The struggle of 1916-23 was not only between the forces of Irish nationalism and British imperialist rule, but was also a clash between different elements within Irish nationalism for the allegiance of the Irish nation and the determination of the nature of Irish nationalism itself. The outcome of these intertwined conflicts would determine the outcome of the struggle for independence and civil war and decide the shape of the Irish state which emerged in the 1920s. I will therefore look at how those individuals and groups which stood for the interests of the most exploited and oppressed layers of Irish society – the urban working class and rural poor – were consistently marginalised by the pan-nationalist movement and by the labour leadership. Although great reverence was shown by the post-1916 republican leaders to the Easter Rising and its martyrs, Markievicz and others who maintained the socially revolutionary politics of the 1916 movement – particularly Connolly’s perspective – were effectively prevented from establishing those politics as the basis for the post-1916 movement. Within the labour movement, the more readical actions of the workers were constantly undermined by the failure of the ILPTUC leadership to provide material support or develop an overall strategy by which the working class could assert its own interests in a co-ordinated, national way rather than in merely spontaneous, short-lived workplace seizures.
One of the most notable features of the aftermath of 1916 is that the executed leaders’ revolutionary politics were particularly upheld by a small group of women – mainly, but not exclusively, women associated with the Irish Citizen Army and Connolly. These included Markievicz, Helena Moloney, Kathleen Lynn, Madeleine Ffrench-Mullen, Hanna Sheehy Skeffington, Nora Connolly, Winifred Carney and others. The fact that these women were excluded from any leadership roles in the military struggle – although a number of them, especially Markievicz, had as good soldierly credentials as anyone else – coupled with the way in which the political leadership marginalised them, had major repercussions for women, for socially transformative politics, and for the outcome of the independence struggle.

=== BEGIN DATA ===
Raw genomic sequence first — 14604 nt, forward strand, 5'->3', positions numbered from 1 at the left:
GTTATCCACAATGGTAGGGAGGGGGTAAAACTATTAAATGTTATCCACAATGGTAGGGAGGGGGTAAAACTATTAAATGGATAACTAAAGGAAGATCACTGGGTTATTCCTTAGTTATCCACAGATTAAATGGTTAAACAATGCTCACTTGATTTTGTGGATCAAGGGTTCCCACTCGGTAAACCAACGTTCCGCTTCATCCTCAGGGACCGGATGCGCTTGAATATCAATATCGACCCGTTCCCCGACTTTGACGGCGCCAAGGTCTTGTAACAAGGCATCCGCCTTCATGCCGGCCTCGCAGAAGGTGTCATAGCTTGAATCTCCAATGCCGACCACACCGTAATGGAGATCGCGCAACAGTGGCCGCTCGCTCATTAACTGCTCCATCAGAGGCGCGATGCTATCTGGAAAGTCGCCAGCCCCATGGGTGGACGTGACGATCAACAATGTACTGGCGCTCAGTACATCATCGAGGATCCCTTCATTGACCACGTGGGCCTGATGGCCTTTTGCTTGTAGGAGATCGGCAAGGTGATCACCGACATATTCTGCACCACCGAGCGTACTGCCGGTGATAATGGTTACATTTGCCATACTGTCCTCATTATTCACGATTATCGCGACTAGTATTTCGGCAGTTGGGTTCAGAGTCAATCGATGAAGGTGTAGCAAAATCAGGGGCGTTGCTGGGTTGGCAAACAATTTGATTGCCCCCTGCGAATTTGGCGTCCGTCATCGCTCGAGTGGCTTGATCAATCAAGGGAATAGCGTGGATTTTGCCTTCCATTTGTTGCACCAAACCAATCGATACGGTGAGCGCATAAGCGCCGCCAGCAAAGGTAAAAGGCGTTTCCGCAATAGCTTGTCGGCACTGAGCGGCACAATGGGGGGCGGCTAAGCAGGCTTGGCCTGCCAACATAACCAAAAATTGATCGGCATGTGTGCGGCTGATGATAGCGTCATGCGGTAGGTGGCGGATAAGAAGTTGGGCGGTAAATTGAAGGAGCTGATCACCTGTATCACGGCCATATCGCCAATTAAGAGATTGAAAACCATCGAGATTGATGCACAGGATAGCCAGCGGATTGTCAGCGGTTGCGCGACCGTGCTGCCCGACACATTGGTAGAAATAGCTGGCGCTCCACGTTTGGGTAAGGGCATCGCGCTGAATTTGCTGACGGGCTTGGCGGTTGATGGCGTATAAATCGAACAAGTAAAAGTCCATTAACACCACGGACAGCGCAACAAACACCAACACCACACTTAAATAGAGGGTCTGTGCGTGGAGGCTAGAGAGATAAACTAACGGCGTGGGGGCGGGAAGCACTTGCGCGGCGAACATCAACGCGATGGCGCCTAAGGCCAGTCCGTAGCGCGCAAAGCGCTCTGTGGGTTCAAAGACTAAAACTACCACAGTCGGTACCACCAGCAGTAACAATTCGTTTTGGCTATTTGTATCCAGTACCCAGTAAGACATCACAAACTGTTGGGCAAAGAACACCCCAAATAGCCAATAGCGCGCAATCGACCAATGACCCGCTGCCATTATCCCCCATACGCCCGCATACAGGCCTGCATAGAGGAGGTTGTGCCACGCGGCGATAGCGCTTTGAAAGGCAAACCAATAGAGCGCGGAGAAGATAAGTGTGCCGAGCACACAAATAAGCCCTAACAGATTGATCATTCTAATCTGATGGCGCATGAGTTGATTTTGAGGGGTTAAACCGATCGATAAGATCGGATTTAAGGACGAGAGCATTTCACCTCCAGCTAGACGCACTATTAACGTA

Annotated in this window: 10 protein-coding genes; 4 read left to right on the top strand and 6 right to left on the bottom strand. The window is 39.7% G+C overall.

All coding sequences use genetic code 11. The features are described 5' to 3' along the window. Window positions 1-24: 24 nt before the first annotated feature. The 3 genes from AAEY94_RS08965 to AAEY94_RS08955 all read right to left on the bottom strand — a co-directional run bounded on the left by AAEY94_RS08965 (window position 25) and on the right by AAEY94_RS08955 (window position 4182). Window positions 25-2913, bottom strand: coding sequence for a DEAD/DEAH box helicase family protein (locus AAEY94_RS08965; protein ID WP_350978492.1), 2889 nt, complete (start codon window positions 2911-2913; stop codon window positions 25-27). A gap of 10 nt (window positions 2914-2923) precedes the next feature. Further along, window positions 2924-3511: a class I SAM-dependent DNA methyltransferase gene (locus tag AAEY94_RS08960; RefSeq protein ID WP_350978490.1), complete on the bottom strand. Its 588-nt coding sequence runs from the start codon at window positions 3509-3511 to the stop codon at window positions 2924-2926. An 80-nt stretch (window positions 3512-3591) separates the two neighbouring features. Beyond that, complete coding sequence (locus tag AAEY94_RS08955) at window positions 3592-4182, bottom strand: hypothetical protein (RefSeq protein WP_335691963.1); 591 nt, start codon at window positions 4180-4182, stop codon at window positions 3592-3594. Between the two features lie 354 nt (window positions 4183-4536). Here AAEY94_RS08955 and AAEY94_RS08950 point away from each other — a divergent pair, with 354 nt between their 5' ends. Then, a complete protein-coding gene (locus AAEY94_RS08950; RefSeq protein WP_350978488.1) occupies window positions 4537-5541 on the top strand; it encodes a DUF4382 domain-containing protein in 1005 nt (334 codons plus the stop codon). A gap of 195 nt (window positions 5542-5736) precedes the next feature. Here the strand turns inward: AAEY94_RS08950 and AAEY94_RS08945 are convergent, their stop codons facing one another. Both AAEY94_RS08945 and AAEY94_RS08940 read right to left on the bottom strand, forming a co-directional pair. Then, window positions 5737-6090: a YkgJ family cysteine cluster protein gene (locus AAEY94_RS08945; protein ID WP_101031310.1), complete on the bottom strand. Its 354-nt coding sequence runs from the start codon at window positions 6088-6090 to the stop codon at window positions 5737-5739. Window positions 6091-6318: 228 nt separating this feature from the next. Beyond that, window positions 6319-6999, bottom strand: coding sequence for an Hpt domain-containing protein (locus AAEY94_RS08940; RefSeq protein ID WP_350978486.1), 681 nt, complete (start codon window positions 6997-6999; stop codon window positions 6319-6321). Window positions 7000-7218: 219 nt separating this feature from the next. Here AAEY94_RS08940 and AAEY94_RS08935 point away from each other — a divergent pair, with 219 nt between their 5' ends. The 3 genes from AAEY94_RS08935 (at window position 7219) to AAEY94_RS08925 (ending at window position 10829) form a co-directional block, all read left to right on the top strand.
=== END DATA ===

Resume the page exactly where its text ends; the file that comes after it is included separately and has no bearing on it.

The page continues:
I will also deal with the response of those who were being marginalised. The fate of working class and women’s rights was not simply in the hands of the more conservative elements of the national independence and labour movements. Also, however much they chaffed about what was happening, the more radical elements of SF and the IRA, including the women mentioned, by and large submitted and subordinated themselves to the more socially conservative leaders. No serious challenge was ever mounted to the hegemony of these leaders and no separate left-wing power-base, comparable to that of Connolly with the ITGWU and ICA, was constructed by the radical elements.
 Letter from Constance Markievicz to Eva Gore-Booth, December 29, 1916, in Countess Markievicz: Prison Letters, London, Virago, 1987, p158 (first published by Longman’s Green, 1934).
by Philip Ferguson; this is thesis chapter 6.
In previous chapters we have seen the way in which the national question affected every movement for social change in Ireland. For the labour movement, particularly those who sought to lead it in a revolutionary direction, the national question posed the greatest challenge. If the goal of the working class, in the view of the revolutionaries, was a social revolution and the establishment of a workers’ republic, how should the political question of British rule in Ireland be approached? Was the road forward for the workers in Ireland, a colonial possession of an imperial power, the same as that in Britain? What was the relationship between economic and political issues? Was the job of revolutionaries simply to provide an analysis of capitalism and/or counsel workers to be more militant in struggling for better wages and conditions? Was a working class-based or, at least, working class-led, revolution possible? Given the weakness of the working class – due to historical underdevelopment of capitalism in Ireland and the sectarian divisions which stemmed from this underdevelopment – were there other social forces which could be drawn to the workers’ side in a struggle for the revolutionary transformation of society?
The response of Irish revolutionary socialists at the time, above all James Connolly, has been a point of debate ever since. In particular, the rise of revision has led to the resurrection of the theme that Connolly abandoned socialism and became primarily a radical nationalist in the last year or two of his life, the period between the outbreak of World War 1 and the Rising. In this chapter I will look the left-wing revisionists’ critique of Connolly and show that it is based on Read the rest of this entry